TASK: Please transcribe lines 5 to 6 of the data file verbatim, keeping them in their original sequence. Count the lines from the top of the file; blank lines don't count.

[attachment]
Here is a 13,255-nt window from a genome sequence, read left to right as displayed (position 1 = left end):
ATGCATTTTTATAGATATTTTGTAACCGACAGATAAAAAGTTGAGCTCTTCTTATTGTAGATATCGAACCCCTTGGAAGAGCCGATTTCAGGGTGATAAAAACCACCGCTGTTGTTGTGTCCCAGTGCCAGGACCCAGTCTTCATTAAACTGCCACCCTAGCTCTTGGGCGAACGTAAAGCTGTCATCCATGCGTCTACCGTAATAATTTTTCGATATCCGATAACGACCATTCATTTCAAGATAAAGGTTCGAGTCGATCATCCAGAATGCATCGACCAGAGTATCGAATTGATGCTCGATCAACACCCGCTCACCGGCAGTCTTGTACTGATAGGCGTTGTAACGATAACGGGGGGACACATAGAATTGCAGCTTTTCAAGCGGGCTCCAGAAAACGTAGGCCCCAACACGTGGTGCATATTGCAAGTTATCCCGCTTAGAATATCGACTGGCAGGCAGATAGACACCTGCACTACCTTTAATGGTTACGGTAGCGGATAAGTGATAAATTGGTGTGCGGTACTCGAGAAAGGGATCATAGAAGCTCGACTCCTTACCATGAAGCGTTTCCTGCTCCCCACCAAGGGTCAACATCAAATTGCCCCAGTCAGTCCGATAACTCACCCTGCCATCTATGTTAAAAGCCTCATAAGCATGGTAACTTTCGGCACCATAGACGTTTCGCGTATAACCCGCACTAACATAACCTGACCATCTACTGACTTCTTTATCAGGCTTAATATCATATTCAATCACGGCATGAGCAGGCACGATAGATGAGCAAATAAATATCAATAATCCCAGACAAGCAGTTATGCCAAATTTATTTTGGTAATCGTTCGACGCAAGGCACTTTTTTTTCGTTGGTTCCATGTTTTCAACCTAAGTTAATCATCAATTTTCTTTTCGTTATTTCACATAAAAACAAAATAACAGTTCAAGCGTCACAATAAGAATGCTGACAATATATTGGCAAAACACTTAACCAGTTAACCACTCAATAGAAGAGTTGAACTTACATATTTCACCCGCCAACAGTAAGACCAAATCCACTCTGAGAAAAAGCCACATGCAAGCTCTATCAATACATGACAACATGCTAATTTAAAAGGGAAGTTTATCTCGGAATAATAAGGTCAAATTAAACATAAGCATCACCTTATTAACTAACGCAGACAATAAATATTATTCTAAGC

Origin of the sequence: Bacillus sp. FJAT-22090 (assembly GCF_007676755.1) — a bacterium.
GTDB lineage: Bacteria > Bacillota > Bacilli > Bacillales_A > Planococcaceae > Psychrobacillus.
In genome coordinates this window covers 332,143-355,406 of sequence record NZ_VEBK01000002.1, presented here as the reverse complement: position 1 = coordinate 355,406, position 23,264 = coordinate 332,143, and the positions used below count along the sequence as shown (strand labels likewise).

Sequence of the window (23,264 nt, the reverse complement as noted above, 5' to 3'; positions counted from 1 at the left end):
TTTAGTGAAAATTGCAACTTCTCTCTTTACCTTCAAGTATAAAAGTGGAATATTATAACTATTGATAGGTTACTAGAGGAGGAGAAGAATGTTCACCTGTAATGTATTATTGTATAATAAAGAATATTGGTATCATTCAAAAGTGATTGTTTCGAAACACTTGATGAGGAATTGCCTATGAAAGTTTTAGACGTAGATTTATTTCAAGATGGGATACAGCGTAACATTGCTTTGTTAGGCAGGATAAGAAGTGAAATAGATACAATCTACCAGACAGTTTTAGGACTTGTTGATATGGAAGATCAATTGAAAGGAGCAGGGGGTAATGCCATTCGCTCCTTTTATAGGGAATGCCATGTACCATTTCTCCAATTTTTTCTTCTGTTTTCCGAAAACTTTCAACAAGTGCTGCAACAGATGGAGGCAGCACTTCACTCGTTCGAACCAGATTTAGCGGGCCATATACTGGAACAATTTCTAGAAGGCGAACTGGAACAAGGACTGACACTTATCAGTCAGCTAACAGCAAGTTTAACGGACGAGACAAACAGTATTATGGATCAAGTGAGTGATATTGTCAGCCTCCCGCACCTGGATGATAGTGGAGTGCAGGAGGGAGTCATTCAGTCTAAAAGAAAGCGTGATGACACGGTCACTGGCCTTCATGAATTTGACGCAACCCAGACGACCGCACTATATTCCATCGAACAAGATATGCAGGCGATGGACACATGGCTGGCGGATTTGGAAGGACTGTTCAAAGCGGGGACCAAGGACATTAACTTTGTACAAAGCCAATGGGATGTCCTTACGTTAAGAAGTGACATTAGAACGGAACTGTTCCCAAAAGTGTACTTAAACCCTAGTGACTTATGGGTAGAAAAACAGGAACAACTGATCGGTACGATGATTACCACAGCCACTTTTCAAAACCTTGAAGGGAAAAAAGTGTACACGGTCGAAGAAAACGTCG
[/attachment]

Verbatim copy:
In genome coordinates this window covers 332,143-355,406 of sequence record NZ_VEBK01000002.1, presented here as the reverse complement: position 1 = coordinate 355,406, position 23,264 = coordinate 332,143, and the positions used below count along the sequence as shown (strand labels likewise).

Sequence of the window (23,264 nt, the reverse complement as noted above, 5' to 3'; positions counted from 1 at the left end):